Authors:Che-Jung Chang; Jan-Yan Lin; Peng Jin Pages: 409 - 422 Abstract: Abstract Product life cycles have become increasingly shorter because of global competition. Under fierce competition, the use of small samples to establish demand forecasting models is crucial for enterprises. However, limited samples typically cannot provide sufficient information; therefore, this presents a major challenge to managers who must determine demand development trends. To overcome this problem, this paper proposes a modified grey forecasting model, called DSI–GM(1,1). Specifically, we developed a data smoothing index to analyze the data behavior and rewrite the calculation equation of the background value in the applied grey modeling, constructing a suitable model for superior forecasting performance according to data characteristics. Employing a test on monthly demand data of thin film transistor liquid crystal display panels and the monthly average price of aluminum for cash buyers, the proposed modeling procedure resulted in high prediction outcomes; therefore, it is an appropriate tool for forecasting short-term demand with small samples. PubDate: 2017-09-01 DOI: 10.1007/s10588-016-9234-0 Issue No:Vol. 23, No. 3 (2017)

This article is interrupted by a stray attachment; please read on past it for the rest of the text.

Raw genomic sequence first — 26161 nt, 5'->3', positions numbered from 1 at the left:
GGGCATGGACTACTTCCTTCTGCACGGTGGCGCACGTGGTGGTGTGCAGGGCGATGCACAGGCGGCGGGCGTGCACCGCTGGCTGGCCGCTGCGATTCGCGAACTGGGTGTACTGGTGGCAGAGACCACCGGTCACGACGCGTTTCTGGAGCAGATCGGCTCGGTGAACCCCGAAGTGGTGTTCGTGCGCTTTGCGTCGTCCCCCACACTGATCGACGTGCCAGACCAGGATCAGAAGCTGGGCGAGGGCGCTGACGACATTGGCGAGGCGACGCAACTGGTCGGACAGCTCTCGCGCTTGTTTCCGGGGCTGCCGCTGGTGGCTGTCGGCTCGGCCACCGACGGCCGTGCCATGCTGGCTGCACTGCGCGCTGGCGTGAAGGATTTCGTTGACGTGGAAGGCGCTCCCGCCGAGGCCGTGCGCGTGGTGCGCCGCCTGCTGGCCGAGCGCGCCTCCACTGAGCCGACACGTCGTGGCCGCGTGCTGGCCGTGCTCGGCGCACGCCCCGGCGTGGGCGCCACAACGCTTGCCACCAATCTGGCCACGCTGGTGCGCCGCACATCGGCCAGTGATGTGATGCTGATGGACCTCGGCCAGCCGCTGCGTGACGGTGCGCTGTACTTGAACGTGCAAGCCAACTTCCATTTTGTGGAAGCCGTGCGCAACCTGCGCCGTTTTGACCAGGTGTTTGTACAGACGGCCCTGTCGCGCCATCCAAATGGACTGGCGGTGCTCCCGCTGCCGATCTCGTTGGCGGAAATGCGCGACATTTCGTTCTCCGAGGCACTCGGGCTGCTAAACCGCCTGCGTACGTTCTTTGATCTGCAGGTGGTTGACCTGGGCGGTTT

Authors:Stefania Monica; Federico Bergenti Pages: 423 - 450 Abstract: Abstract In this paper opinion dynamics in multi-agent systems is investigated analytically using a kinetic approach. Interactions among agents are interpreted as collisions among molecules in gases and opinion dynamics is described according to the Boltzmann equation. Starting from a microscopic description of single interactions, global properties of the opinion distribution are derived analytically. The proposed analytic model is general enough to allow reproducing features of real societies of agents, such as positive and negative influences and bounded confidence, which are typically used to study opinion distribution models. Analytic results relative to emergent and global characteristics of considered multi-agent systems are verified by simulations obtained via direct implementation of the proposed microscopic interactions rules. Simulations confirm analytic results. PubDate: 2017-09-01 DOI: 10.1007/s10588-016-9235-z Issue No:Vol. 23, No. 3 (2017)